Today, I dip my toes into the world of journalism, prompted by a little side-project I have in mind. Can’t wait to see where this journey takes me.
With a client project briefly on hiatus, I’ve been using my free time to think about a proper redesign of my website. Looking at the 404 page – priorities! – I thought it was probably time to bring back this guy. You’ve been missed, little fella.
The Beauty of Transport is such a compelling read. @danielhwright’s latest article goes into fantastic detail about the sadly short-lived identity for Rail express systems, a programme I distinctly remember poring over as a 12-year-old train livery geek. So, so good.
The Birmingham Design Festival is shaping up to be a great event. The Renew/Rebuild discussion is of particular interest; especially relevant when many of Birmingham’s brutalist buildings have been demolished in recent years. Such a shame I’ll be on holiday when it’s on.
Watched Isle of Dogs. A fun yet timely story. An inventive example of stop-motion animation. A beautiful piece of graphic design. A work of art. A visual feast – with dogs!
Having grown up just 50 miles away, somewhat embarrassed to admit that Leicester has been a bit of a revelation to me. This beautiful, historic and vibrant city has much to offer… and only an hour away from London on the train (like that should matter).
Finally – finally – watched The Grand Budapest Hotel. Layered, light-hearted and lavish; I enjoyed every choreographed second of it.
Headed back to Glasgow, via a highland winter wonderland. Stopping at Dalmally, the train is greeted by Angus, the station dog.
For my part, I travel not to go anywhere, but to go. I travel for travel’s sake. The great affair is to move.
Robert Louis Stevenson captures my sentiments perfectly, as yet again, I find myself sat aboard the Caledonian Sleeper, and headed for Scotland.
A Guide to Modernism in Metro-Land – the essential guidebook to discovering the modernist treasures of London’s suburbs – is currently seeking crowdfunding on Unbound. Backed!
HISBE’s refill bar is such a great idea! Using this to replenish washing detergent and other cleaning fluids should go some way to helping me reduce my plastics consumption in 2018.
Events, dear boy, events
That was the answer I gave Kate when she asked me why I thought Brexit might not happen. This was Harold Macmillan’s response when asked what he thought would most likely knock a government off course – although some dispute whether he ever actually said this.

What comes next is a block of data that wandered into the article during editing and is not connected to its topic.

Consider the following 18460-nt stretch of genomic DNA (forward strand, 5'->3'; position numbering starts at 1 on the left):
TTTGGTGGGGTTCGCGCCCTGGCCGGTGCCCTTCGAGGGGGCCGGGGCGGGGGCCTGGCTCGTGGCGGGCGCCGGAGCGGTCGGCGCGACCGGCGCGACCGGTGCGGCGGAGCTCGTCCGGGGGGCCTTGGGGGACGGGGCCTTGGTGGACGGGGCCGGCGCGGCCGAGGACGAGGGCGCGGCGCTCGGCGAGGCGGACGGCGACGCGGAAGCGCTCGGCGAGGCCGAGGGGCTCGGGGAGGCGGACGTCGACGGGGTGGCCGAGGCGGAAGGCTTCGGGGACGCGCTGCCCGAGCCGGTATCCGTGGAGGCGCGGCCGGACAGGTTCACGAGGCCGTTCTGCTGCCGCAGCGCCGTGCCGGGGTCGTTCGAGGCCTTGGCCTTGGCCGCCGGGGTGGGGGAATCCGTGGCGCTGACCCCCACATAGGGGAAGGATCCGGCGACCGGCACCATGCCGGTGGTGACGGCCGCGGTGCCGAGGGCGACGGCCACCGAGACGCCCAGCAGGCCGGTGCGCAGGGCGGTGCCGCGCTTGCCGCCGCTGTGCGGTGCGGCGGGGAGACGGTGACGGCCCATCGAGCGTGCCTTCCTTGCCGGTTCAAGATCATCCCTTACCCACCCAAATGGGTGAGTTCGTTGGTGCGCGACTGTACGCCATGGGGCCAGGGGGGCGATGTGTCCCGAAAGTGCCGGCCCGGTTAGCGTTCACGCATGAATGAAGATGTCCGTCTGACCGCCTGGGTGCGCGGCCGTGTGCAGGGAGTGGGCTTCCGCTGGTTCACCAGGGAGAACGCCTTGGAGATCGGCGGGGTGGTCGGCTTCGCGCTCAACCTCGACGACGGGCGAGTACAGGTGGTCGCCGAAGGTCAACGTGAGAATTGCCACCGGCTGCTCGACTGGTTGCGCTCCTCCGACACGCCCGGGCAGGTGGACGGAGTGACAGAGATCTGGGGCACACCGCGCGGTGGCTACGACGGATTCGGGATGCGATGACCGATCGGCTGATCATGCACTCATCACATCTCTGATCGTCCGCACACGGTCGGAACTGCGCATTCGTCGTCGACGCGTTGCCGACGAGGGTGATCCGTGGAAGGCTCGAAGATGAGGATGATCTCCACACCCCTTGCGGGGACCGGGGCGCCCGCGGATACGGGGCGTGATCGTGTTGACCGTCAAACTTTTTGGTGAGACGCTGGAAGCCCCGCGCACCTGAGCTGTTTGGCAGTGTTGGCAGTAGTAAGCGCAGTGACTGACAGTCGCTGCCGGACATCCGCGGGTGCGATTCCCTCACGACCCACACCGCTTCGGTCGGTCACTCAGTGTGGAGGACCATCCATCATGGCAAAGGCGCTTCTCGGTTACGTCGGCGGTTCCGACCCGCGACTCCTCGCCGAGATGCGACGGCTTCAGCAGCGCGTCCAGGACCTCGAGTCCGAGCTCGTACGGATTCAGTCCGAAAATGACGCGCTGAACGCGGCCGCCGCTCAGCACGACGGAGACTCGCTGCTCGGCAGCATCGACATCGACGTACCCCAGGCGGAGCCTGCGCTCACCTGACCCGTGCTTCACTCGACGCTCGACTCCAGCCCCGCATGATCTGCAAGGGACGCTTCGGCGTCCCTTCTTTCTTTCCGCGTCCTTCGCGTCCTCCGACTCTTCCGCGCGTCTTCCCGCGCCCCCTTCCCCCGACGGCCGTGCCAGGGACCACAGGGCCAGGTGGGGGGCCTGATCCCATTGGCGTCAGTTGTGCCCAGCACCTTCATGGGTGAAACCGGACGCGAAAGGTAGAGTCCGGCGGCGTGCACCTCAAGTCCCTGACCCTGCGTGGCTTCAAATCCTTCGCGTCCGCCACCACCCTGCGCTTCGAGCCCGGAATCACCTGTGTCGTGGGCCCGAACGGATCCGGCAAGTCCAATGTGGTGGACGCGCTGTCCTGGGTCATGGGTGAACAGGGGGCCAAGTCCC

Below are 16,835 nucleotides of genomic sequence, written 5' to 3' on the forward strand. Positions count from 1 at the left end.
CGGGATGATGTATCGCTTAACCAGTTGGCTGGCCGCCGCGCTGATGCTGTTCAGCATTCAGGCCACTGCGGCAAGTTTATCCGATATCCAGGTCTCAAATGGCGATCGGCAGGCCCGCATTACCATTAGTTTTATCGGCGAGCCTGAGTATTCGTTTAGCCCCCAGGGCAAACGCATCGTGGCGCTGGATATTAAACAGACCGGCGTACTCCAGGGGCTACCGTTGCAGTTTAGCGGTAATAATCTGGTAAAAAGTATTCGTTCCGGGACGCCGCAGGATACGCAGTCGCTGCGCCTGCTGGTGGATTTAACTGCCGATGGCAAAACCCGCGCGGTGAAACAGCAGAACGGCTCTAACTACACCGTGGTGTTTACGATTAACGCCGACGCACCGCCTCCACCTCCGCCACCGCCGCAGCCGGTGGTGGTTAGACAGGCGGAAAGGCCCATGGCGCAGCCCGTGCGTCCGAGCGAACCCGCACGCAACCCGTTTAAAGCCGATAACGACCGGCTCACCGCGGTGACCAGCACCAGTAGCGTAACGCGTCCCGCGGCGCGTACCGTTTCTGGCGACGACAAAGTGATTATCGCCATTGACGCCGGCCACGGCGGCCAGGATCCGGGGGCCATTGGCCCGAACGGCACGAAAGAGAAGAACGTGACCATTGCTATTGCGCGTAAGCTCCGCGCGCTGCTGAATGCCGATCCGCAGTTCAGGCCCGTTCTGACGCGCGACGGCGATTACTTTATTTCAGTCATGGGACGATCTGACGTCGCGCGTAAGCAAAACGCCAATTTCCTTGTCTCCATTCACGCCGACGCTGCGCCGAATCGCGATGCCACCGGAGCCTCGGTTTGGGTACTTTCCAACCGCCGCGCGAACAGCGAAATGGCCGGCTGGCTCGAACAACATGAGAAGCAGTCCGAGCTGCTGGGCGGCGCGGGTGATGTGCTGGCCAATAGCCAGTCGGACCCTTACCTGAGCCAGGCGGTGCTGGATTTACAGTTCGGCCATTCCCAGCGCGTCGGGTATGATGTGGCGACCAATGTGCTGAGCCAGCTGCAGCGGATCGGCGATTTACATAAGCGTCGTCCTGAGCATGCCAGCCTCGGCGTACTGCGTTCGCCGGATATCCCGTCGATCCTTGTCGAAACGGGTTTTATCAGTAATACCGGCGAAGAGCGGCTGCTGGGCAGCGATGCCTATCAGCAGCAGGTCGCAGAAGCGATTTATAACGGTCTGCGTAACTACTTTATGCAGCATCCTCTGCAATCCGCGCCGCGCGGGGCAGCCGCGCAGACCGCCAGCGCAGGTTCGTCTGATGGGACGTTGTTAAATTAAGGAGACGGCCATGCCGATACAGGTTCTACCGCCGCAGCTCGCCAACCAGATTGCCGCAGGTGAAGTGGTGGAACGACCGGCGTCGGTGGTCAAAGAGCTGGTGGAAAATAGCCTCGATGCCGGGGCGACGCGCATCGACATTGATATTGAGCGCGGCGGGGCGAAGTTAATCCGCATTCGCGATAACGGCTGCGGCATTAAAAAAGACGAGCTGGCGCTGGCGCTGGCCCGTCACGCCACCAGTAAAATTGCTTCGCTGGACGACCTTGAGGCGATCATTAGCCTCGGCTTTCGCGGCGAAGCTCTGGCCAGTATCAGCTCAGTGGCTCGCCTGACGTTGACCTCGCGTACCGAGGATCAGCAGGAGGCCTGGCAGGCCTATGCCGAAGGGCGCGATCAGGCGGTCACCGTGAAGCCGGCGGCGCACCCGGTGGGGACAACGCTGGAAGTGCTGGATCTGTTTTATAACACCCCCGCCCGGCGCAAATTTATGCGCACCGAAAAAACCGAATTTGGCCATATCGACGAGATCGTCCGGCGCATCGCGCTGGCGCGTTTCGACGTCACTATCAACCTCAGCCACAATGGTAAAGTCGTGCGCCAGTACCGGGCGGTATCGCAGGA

At the time, I had wrongly attributed this to James Callaghan, having confused it with “A lie can be halfway round the world before the truth has got its boots on”, which he said in an address to the Commons. But variations of this phrase have been around since the 18th century.
Where’s a Winston Churchill quote when you need one.
Currently watching series two of The Crown. Claire Foy’s impersonation of the Queen is impeccable, matched only by Bertie Carvel’s embodiment of Robin Day. Both are genuinely believable – unlike HMY Britannia, whose CGI reminds me of that used in Titanic, twenty years ago.
Tickets booked for Richard Herring: Oh Frig, I’m 50! at The Old Market in March (or RHOFIFATOMIM, as all the cool kids are calling it).
Michael Lopp on how to write:
Randomly think of a thing. Let it bump around your head a bit. If the bumping gets too loud, start writing the words with the nearest writing device. See how far you get. The more words usually mean a higher degree of personal interest. Stop when it suits you.
Wait for time to pass and see if the bumping sound returns. Reread what you’ve written so far and find if it inspires you. Yes? Write as much as you can. No? Stop writing and wait for more bumping.
This perfectly articulates what I was trying to get across in my last post. This bumping sound can too often get drowned out by the sound of tweeting.
Not sure what to make of Three Billboards Outside Ebbing, Missouri. Suspect it was unable to meet my heightened expectations – partly due to a trailer which focused on its comedic rather than dramatic aspects. Requires a second viewing.